Stop the plane? Not a prayer

where's waldo

Rockland County, N.Y., where I’ve lived for nearly 40 years, is home to the third largest population of Hasidic Jews in the world, trailing only the entire nation of Israel and New York City. Which explains why, in a previous millennium, when I was the Page One editor of The Journal News, the newspaper of New York’s northern suburbs, a reporter and photographer were assigned to cover what was either the bar mitzvah or the wedding of the grand rebbe’s son in New Square, N.Y.

Bar mitzvah or wedding. I’m not sure which one, because I wasn’t invited. On the other hand, I didn’t have to buy a gift.

New Square is a small hamlet (are there large hamlets?) accessed by a single road off a main road that runs through the county. Drive in a block or two and it suddenly feels like you’ve time-traveled back to 18th century Europe. Drive in on a Saturday – Shabbos – and you’re in the only car in town that’s moving. And that guy who looks like he just dropped in from Mars – thats you, because you’re the only guy in town who isn’t sporting a full beard and a long black coat and a wide-brimmed black hat. Continue reading

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The day I made a 14-year-old kid the happiest Jew in New York

Pull up a chair, kids, and I’ll tell you all about the day I made a 14-year-old stranger the happiest Jewish boy in New York.

Today is Yom Kippur, the Jewish Day of Atonement, and it brings back memories of something that happened back in 1973 or so, when I was a kid on the sports desk of the New York Post.

The Post was a very different newspaper back then, a few years before Murdoch bought it and turned the steering wheel hard to the right. It was a leftist newspaper, owned by a woman named Dorothy Schiff, and it was very much the favored tabloid of New York’s liberal Jewish population. The popular joke was that on the day the world ended, The Post’s wood would read:

WORLD ENDS
Jews suffer most

The sports department had a list of bylines that was not only awe-inspiring, but coincidentally upheld the reputation. Ike Gellis. Sid Friedlander. Milton Gross. Maury Allen. Vic Ziegel. Paul Zimmerman. Larry Merchant. Leonard Lewin. Leonard Cohen. Gene Roswell. Dick Klayman.

Need a minyan? Call Post Sports.

And that clearly was what the woman on the other end of the line had in mind when the phone rang in the office late one afternoon, a few days before Rosh Hashanah or Yom Kippur. (I don’t remember which, but the rules are generally the same. A “good” Jew puts on a tie and jacket and goes to shul.)

It was late afternoon, and I was all alone in the office. Ike, Sid, Jack, Dick, Bob and Jerry had all gone home. My job, as the kid, was to stick around until the last race at Aqueduct was over, edit the wire report and take it to the composing room. First one in, last one out. What a job!

The phone rang. What follows is pretty much how it went down.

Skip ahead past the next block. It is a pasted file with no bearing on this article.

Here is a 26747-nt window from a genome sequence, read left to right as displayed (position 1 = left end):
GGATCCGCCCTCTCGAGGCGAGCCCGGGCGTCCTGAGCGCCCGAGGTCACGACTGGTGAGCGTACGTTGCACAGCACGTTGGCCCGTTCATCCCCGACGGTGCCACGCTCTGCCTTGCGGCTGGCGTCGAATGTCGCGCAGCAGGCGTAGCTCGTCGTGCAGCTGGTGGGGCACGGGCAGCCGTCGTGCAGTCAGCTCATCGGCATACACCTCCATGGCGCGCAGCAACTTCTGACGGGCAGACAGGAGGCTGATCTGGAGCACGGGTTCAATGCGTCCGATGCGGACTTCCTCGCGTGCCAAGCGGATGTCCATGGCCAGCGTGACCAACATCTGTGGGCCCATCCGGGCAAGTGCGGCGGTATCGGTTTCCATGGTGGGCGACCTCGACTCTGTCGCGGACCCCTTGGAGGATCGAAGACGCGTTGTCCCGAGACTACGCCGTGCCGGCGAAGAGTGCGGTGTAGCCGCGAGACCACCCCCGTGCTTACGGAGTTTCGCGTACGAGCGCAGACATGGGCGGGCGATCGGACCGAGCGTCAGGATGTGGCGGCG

Me: Post Sports.

Her: Are you Jewish?

Me: Ummmm . . . What was that? (WTF???)

Her: Are you Jewish?

Me: Ummmmm, OK, what the hell. Yes. (I expect to be hanging up the phone in a couple of seconds.)

Her: You’re Jewish.

Me: Yes. (Here it comes.)

Her: Great. We’re having a problem and we need you to solve it.

Me: OK. (WTF???)

Her: We have a 14-year-old son and he wants to go to Forest Hills (where they played the U.S. Open back then, before they built the tennis complex at Flushing Meadows) on Friday. But it’s Rosh Hashanah (or Yom Kippur, I don’t remember) and his father and I say he belongs in temple. But he says he doesn’t want to go to temple, he wants to go see the tennis. We need a referee. We’ve agreed to let you make the decision.

(This woman is an idiot.)

Now, I’m sure her son read the New York Post sports pages religiously (ahem), and that she figured she was being a really cool mom letting someone in the sports department make this monumental decision, and that since the sports department had a gazillion Jews, the Jewish person on the phone would make the “right” decision, and her son would do what the guy in the sports department said.

But the Jew she got was me.

Me: Let me get this straight. You want me to decide whether your kid goes to Forest Hills or to shul on Friday?

Her: Yes.

Me: (Lady, you’re crazy.) OK. First of all, I need to make something very clear. I am speaking for me, not for the management of The New York Post or the sports department of The New York Post. In no way does my decision represent that of anyone other than myself. Is that understood?

Her: Yes.

Me: OK. Here’s my answer. You can force your son to go to shul, but you can’t force him to want to be there, and he’ll most definitely resent it, because he wants to go to Forest Hills. My decision is that HE’S OLD ENOUGH TO MAKE UP HIS OWN MIND about these things. I hope he enjoys the tennis.

That poor woman. She got the wrong Jew.

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